Call it a license to steal.
Software licensing agreements have always been rife with pitfalls. And the rise of virtualization, subscription-based pricing, and various open source models has made the software licensing game even more complex.
[ In "The service and support shell game," InfoWorld contributing editor Paul Venezia laments the bundling practices that force you to pay for more than you need. ]
Most enterprises are not fully aligned with their licenses, say experts. Some organizations are using more software than their licenses legally allow; many are paying too much for software that's underutilized.
The wrong pricing model, usurious maintenance fees, incomplete asset management, poorly defined terms, and failure to account for business change can cost you big over the long haul.
Here's how to avoid the most common licensing mistakes.
Shelfware: Use it or lose it
The best-known licensing gotcha is paying for software that's gathering dust on a shelf. Fortunately, this is less of a problem than it used to be.
Scott Rosenberg, CEO of Miro Consulting, says that in recent years CIOs and CTOs have gotten a lot smarter about software asset management.
"For the most part, shelfware is a minor concern and a low priority for most IT organizations -- until a software vendor audits or the executive management team asks IT to cut costs," he says. "Finding the time, resources and subject matter expertise are the major hurdles to avoiding shelfware."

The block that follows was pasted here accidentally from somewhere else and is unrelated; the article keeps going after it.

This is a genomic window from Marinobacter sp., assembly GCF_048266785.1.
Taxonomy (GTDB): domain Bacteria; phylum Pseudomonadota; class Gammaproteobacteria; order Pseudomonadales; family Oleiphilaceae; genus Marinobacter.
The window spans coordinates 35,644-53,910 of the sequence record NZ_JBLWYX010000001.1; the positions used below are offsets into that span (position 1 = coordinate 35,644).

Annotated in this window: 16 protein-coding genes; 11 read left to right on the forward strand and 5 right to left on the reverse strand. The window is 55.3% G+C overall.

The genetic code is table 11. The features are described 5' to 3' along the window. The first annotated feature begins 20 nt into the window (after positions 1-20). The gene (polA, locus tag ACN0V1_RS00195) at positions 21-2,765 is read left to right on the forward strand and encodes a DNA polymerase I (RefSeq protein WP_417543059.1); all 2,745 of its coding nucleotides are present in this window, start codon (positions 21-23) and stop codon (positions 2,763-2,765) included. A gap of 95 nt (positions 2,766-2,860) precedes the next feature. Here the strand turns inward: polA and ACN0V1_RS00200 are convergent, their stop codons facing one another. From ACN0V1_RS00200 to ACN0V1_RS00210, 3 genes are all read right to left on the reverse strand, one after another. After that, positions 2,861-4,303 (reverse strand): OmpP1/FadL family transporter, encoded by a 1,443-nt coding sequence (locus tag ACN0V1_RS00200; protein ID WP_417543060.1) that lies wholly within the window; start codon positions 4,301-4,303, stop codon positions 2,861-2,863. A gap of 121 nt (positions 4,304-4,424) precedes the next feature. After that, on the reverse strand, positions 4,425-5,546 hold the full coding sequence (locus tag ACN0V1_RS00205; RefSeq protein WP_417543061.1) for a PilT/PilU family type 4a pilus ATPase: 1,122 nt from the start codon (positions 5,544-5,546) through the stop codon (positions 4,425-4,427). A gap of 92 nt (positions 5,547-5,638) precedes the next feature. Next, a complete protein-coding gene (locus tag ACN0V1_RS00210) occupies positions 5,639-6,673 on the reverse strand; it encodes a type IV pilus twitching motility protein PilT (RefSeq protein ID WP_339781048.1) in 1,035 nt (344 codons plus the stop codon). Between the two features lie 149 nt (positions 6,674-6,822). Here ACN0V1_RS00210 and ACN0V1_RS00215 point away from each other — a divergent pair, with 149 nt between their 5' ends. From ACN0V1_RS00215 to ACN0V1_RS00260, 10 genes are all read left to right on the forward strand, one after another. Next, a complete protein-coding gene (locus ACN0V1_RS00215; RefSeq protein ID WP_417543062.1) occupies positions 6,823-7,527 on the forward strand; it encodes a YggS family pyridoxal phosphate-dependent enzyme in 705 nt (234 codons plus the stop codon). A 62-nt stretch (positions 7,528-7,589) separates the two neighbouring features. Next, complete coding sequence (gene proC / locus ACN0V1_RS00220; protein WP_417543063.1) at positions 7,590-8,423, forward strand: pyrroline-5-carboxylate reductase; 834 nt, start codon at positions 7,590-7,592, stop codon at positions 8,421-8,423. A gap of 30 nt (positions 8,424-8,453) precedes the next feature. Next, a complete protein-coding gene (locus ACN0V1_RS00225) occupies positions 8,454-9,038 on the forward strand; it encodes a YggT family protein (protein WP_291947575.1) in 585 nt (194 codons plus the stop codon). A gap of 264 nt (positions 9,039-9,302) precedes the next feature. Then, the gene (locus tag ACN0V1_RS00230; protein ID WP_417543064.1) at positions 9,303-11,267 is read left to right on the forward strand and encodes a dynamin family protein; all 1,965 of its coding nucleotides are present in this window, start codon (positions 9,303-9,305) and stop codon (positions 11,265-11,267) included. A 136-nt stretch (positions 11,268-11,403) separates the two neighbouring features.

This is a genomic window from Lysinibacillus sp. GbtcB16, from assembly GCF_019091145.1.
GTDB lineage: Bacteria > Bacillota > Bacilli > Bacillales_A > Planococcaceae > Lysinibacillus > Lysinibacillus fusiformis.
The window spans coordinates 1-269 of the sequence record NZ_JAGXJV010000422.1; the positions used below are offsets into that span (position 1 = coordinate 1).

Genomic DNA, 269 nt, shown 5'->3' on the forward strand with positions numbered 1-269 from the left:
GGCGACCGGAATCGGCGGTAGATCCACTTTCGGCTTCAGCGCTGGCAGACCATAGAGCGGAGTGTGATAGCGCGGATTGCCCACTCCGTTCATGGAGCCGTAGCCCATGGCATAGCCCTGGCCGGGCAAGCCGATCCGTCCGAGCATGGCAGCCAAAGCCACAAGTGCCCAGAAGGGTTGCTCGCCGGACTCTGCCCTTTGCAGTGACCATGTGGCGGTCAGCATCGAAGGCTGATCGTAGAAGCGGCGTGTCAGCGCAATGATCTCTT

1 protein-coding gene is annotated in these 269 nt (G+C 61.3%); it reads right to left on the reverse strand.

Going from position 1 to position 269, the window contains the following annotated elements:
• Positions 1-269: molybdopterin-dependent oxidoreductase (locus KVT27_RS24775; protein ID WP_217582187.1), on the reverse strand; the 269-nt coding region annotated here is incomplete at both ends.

Three out of four organizations say they buy more licenses than they actually use, according to a November 2009 survey by Flexera Software and IDC. Many enterprises have so many different applications, each with its own licensing policies and terms, that it's hard to keep track of what they are using and who's using it.
An even bigger problem? Software that's been installed but never used, says Kris Barker, CEO of IT asset management firm Express Metrix.
"Under most licensing models, installation is the definition of a license in use, but that does not mean the application is actually being run," he says. "While taking a software inventory is now a routine chore for most IT departments, tracking/metering usage is the tougher nut. Blended inventory and usage data is the only way to optimize your software purchases."
The first step is to carefully inventory the apps you've licensed as well as how they're being used and who's using them. You might then be able to trade unused licenses for new software from the same vendor, or reduce annual maintenance fees, which can cost up to 30 percent of the original purchase price.